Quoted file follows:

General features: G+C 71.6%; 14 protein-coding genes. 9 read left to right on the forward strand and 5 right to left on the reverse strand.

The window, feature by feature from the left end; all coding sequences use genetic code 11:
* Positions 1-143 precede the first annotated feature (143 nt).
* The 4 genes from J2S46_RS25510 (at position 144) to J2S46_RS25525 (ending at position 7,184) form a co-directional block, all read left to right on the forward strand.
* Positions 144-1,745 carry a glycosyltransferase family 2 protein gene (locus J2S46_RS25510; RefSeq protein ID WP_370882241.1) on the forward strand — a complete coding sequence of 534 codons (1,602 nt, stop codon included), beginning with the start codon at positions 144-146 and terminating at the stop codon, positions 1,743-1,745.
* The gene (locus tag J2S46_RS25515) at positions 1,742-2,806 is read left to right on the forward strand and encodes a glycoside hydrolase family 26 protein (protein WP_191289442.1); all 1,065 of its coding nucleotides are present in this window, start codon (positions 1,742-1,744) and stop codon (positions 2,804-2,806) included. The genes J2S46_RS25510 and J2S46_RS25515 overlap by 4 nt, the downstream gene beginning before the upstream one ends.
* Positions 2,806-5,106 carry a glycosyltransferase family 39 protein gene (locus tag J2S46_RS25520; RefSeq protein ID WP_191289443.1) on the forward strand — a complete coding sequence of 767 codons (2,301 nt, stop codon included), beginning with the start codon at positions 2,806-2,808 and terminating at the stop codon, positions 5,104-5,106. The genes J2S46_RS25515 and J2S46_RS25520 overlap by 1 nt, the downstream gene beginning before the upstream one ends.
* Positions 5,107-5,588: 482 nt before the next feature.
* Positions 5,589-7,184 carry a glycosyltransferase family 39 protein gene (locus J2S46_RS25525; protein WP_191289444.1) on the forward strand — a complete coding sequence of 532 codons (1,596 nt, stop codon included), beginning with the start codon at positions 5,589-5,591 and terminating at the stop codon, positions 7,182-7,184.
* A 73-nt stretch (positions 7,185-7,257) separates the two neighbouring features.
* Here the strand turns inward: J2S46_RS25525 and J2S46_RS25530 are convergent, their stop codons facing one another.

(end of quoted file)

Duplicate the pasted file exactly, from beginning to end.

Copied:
General features: G+C 71.6%; 14 protein-coding genes. 9 read left to right on the forward strand and 5 right to left on the reverse strand.

The window, feature by feature from the left end; all coding sequences use genetic code 11:
* Positions 1-143 precede the first annotated feature (143 nt).
* The 4 genes from J2S46_RS25510 (at position 144) to J2S46_RS25525 (ending at position 7,184) form a co-directional block, all read left to right on the forward strand.
* Positions 144-1,745 carry a glycosyltransferase family 2 protein gene (locus J2S46_RS25510; RefSeq protein ID WP_370882241.1) on the forward strand — a complete coding sequence of 534 codons (1,602 nt, stop codon included), beginning with the start codon at positions 144-146 and terminating at the stop codon, positions 1,743-1,745.
* The gene (locus tag J2S46_RS25515) at positions 1,742-2,806 is read left to right on the forward strand and encodes a glycoside hydrolase family 26 protein (protein WP_191289442.1); all 1,065 of its coding nucleotides are present in this window, start codon (positions 1,742-1,744) and stop codon (positions 2,804-2,806) included. The genes J2S46_RS25510 and J2S46_RS25515 overlap by 4 nt, the downstream gene beginning before the upstream one ends.
* Positions 2,806-5,106 carry a glycosyltransferase family 39 protein gene (locus tag J2S46_RS25520; RefSeq protein ID WP_191289443.1) on the forward strand — a complete coding sequence of 767 codons (2,301 nt, stop codon included), beginning with the start codon at positions 2,806-2,808 and terminating at the stop codon, positions 5,104-5,106. The genes J2S46_RS25515 and J2S46_RS25520 overlap by 1 nt, the downstream gene beginning before the upstream one ends.
* Positions 5,107-5,588: 482 nt before the next feature.
* Positions 5,589-7,184 carry a glycosyltransferase family 39 protein gene (locus J2S46_RS25525; protein WP_191289444.1) on the forward strand — a complete coding sequence of 532 codons (1,596 nt, stop codon included), beginning with the start codon at positions 5,589-5,591 and terminating at the stop codon, positions 7,182-7,184.
* A 73-nt stretch (positions 7,185-7,257) separates the two neighbouring features.
* Here the strand turns inward: J2S46_RS25525 and J2S46_RS25530 are convergent, their stop codons facing one another.